From the first seconds of blitzing guitar on “Overdose”, Negative Qualities hits like a ton of bricks, launching from first-gear into fifth without warning. Single Mothers are the very definition of punk rock freedom and animalistic ability flooding directly into expression. The drums from Brandon Jagersky are airborne weapons that conflict with the aggressive string sections of Evan Redsky on bass and Mike Peterson on guitar, then layering the screaming vocals from Drew Thomson over the entire mess of sound makes for a recipe of pure destructive entertainment. Single Mothers will carry no bars on their music, blasting the glass ceiling above them in a frantic crash-and-grab. Even the transitions are angry as “Overdose” floods into “Marbles”, a track that displays the raw, emotional detachment from the surroundings. Thomson describes over an aching bass and percussion combination, “I don’t care about your first editions, I don’t care about your typewriter ribbon; I don’t care about your punctuation, puncture wounds you’ve been trying to inflict me with”. Single Mothers makes the outsider become the focus, making the journey feel brash, but realistic and incredibly catchy.
While catchy may not be a word that is frequent in punk music, it does have a place with Single Mothers as they move on to the track “Feel Shame”, a rather instrumental focused narrative that follows a much slower styled tempo with a chorus that continues to echo even as they move into the bridge and final moments. The guitar and percussion take the main focus however as they make for a Wild-Western sounding picture book of heavy drum fills and a reverbed string section that floats above the layers that “Feel Shame” happily produces. The track is a nice step away from the constant screaming, trading the frontlines for the back in an order to create a solid mix of sound on Negative Qualities. Single Mothers is the hidden gem of punk, they shake quickly on the sudden bass drum hits of “Crooks”; creating a sense of confusion once again with the abrasive yells and instruments.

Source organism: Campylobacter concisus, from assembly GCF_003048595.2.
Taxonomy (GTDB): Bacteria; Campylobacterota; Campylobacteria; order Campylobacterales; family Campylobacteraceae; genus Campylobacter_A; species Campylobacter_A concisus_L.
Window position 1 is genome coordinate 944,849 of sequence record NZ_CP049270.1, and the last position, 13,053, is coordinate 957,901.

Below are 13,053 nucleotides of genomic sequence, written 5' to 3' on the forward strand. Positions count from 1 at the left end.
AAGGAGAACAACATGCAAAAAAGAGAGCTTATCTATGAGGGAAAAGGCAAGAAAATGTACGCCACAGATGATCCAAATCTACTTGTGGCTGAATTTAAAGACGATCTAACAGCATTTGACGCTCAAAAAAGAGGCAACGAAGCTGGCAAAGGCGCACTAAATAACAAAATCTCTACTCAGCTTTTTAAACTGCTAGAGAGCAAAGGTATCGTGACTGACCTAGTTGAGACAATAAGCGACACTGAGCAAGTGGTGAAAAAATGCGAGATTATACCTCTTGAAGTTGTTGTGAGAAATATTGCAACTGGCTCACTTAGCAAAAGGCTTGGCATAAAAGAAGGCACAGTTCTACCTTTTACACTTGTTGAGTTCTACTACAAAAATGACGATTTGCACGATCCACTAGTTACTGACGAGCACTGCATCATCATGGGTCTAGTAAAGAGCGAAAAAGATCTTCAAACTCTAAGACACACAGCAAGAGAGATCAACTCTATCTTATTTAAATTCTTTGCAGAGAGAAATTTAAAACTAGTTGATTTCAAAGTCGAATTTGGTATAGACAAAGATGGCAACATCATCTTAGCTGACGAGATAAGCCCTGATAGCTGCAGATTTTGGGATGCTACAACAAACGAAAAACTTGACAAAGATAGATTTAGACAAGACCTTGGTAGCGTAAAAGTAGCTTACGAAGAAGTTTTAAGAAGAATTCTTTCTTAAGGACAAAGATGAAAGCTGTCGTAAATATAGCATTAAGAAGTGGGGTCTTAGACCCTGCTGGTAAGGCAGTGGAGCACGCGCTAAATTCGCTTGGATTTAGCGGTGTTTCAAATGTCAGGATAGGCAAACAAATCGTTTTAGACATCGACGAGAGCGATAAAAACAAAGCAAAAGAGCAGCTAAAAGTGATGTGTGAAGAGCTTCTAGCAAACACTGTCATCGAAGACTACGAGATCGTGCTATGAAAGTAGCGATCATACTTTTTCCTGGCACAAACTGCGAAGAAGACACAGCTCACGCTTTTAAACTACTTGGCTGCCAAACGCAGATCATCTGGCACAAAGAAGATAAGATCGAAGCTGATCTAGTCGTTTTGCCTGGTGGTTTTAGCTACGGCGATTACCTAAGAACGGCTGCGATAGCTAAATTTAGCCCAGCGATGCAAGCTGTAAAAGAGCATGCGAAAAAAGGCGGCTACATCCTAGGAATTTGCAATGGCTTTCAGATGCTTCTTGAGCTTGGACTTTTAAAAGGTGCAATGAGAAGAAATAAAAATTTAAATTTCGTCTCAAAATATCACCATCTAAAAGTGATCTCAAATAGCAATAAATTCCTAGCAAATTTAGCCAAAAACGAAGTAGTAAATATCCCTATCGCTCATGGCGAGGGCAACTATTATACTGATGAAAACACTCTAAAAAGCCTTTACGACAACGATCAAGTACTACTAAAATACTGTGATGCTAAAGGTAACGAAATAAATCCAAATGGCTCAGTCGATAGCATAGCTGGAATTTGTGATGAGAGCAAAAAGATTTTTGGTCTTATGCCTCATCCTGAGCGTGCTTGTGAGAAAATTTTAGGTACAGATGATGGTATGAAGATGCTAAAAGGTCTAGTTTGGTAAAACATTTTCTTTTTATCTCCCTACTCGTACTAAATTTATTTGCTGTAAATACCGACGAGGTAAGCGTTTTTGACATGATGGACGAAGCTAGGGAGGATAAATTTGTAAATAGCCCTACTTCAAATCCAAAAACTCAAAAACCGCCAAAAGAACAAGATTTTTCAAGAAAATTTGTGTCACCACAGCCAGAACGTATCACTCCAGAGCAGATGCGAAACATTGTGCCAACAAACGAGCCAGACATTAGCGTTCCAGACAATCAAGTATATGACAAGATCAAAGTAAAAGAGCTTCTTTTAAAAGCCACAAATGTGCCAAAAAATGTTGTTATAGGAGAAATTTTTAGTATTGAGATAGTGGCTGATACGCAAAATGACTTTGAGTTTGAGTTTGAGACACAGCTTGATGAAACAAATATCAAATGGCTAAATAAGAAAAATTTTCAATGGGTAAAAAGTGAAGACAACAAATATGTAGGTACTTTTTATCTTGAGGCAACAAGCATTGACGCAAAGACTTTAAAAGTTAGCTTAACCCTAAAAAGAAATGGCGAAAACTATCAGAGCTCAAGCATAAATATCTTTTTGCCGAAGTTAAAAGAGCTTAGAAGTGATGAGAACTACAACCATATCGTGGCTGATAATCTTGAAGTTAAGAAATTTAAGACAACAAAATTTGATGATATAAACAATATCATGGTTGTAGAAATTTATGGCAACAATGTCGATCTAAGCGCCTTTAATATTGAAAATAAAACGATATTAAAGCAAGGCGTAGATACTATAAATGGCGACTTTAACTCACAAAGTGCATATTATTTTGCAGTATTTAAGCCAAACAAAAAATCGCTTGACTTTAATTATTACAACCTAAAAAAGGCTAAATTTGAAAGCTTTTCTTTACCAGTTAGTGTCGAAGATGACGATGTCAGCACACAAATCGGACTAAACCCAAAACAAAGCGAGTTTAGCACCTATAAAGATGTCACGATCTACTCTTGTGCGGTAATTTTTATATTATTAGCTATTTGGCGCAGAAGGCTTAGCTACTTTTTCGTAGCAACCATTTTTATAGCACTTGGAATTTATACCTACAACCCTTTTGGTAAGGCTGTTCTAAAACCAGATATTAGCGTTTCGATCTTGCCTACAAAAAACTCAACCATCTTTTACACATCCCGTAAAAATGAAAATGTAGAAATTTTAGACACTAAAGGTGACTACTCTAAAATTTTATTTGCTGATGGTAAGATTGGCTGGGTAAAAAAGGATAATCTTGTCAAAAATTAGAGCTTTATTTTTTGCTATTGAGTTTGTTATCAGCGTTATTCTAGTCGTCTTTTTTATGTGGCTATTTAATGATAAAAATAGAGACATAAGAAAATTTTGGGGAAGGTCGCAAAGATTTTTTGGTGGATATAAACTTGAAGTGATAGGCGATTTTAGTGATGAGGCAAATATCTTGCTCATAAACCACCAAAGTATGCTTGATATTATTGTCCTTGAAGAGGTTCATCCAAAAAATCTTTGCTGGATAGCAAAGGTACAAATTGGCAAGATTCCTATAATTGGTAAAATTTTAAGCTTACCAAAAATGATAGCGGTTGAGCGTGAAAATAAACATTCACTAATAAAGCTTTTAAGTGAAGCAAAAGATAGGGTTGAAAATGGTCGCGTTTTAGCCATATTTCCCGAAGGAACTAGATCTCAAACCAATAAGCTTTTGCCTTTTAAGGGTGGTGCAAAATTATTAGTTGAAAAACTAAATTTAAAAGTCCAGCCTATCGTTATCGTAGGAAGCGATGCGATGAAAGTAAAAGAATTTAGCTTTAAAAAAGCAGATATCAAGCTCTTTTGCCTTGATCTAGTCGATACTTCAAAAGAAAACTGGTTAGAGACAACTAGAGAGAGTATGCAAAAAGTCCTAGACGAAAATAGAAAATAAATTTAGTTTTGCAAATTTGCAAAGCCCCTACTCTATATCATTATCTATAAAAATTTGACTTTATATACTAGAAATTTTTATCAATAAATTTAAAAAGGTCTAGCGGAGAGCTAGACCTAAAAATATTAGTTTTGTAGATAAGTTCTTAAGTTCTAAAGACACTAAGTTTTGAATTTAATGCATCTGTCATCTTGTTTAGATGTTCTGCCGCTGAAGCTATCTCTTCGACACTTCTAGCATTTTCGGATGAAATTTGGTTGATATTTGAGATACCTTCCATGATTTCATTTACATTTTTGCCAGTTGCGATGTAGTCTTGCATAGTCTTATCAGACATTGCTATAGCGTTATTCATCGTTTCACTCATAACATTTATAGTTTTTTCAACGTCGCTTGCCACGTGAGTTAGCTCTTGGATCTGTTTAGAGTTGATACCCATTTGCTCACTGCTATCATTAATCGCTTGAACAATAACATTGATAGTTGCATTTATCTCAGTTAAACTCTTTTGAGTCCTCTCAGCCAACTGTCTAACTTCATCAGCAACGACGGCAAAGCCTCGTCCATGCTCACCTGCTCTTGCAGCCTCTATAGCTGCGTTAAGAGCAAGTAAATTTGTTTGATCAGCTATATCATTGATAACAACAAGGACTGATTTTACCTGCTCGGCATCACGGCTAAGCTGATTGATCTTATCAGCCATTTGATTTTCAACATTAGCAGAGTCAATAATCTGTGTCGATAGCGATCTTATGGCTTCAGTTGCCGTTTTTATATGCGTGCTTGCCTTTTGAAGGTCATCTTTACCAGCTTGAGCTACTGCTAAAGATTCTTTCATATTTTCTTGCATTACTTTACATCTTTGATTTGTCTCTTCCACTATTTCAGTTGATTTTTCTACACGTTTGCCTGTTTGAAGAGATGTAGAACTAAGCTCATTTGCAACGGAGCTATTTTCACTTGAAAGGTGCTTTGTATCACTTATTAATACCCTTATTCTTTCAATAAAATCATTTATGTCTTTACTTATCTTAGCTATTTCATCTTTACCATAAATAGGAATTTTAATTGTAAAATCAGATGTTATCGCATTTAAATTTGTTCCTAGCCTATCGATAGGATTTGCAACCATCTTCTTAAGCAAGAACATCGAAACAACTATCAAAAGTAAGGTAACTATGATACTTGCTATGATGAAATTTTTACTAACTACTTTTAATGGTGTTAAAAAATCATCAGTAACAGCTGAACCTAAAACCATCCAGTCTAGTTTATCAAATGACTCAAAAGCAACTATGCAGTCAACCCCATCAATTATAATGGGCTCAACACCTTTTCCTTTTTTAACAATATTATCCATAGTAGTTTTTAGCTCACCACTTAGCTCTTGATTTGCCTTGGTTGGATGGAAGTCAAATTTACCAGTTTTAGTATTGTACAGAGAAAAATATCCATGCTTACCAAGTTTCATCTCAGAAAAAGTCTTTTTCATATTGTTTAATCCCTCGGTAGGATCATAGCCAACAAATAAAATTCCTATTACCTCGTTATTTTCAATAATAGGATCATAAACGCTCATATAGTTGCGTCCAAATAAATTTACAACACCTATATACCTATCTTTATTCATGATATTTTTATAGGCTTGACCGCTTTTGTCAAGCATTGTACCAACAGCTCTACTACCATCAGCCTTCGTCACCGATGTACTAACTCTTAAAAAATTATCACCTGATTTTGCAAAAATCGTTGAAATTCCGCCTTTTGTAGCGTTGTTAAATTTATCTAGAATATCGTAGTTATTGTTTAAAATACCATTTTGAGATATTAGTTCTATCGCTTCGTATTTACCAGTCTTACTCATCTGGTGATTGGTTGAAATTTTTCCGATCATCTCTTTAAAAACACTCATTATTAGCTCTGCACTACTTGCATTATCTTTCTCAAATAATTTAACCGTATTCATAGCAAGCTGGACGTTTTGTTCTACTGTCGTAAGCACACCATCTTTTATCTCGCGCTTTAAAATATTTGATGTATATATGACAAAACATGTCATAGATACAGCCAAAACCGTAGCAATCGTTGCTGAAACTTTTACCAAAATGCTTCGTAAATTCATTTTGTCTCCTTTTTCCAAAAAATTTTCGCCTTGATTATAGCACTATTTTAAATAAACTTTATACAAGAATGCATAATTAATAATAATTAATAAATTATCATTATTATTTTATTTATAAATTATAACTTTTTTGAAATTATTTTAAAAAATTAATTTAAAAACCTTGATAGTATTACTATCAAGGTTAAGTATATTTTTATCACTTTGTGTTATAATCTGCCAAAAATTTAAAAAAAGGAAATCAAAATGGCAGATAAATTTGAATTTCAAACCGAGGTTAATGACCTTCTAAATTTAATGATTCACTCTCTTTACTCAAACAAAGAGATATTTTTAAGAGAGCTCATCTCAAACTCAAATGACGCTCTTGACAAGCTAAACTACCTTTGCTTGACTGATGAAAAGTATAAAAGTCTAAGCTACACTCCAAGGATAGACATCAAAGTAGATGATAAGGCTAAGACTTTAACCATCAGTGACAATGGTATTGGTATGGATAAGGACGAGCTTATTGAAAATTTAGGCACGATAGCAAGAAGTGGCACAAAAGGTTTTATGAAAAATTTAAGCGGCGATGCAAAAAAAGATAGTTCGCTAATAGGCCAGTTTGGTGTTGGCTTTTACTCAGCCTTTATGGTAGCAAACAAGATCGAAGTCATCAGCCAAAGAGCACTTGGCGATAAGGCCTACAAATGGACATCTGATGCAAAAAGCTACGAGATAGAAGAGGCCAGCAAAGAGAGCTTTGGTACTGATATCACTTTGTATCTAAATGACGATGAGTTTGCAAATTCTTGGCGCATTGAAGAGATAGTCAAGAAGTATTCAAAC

The guitars begin to fold in over themselves and make for a gas-fueled explosion of punk rock, the drums are fast and merciless, the break down is just a rephrase of the constant straight-minute assault. Single Mothers waste no time moving between tracks and creating fire from the finger tips with each passing moment. From the anthems of “Ketamine” where Single Mothers write continual choruses that love to be repeated, or to the final instance of “Money” where the track becomes an instant rock classic that dares to be a hybrid of genre.
In any instance, Single Mothers are a wrecking crew that steals your heart away, pulls you closer with each track, and lights a fire in the blaze of glory that they create. Negative Qualities is by no means a perfect album, but it is pretty damn close.